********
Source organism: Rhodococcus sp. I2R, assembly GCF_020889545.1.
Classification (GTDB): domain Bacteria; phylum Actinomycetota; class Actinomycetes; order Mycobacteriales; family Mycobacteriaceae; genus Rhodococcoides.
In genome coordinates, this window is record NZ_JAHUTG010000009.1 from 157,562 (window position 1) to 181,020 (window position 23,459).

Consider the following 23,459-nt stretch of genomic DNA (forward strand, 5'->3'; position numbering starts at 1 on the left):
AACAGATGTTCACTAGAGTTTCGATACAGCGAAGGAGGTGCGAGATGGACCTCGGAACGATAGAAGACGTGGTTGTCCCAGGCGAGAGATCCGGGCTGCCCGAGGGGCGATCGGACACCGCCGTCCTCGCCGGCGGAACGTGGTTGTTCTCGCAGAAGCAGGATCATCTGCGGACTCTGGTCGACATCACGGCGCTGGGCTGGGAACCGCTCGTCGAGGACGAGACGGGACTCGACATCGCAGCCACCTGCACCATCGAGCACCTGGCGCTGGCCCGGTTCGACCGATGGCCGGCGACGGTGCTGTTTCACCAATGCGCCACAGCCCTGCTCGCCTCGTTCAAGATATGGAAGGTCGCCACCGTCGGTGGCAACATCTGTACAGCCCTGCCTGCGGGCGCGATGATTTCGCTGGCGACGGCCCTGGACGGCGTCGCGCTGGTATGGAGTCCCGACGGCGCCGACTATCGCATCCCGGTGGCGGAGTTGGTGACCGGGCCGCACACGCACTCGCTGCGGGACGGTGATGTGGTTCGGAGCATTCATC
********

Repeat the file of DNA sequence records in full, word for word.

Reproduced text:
Source organism: Rhodococcus sp. I2R, assembly GCF_020889545.1.
Classification (GTDB): domain Bacteria; phylum Actinomycetota; class Actinomycetes; order Mycobacteriales; family Mycobacteriaceae; genus Rhodococcoides.
In genome coordinates, this window is record NZ_JAHUTG010000009.1 from 157,562 (window position 1) to 181,020 (window position 23,459).

Consider the following 23,459-nt stretch of genomic DNA (forward strand, 5'->3'; position numbering starts at 1 on the left):
AACAGATGTTCACTAGAGTTTCGATACAGCGAAGGAGGTGCGAGATGGACCTCGGAACGATAGAAGACGTGGTTGTCCCAGGCGAGAGATCCGGGCTGCCCGAGGGGCGATCGGACACCGCCGTCCTCGCCGGCGGAACGTGGTTGTTCTCGCAGAAGCAGGATCATCTGCGGACTCTGGTCGACATCACGGCGCTGGGCTGGGAACCGCTCGTCGAGGACGAGACGGGACTCGACATCGCAGCCACCTGCACCATCGAGCACCTGGCGCTGGCCCGGTTCGACCGATGGCCGGCGACGGTGCTGTTTCACCAATGCGCCACAGCCCTGCTCGCCTCGTTCAAGATATGGAAGGTCGCCACCGTCGGTGGCAACATCTGTACAGCCCTGCCTGCGGGCGCGATGATTTCGCTGGCGACGGCCCTGGACGGCGTCGCGCTGGTATGGAGTCCCGACGGCGCCGACTATCGCATCCCGGTGGCGGAGTTGGTGACCGGGCCGCACACGCACTCGCTGCGGGACGGTGATGTGGTTCGGAGCATTCATC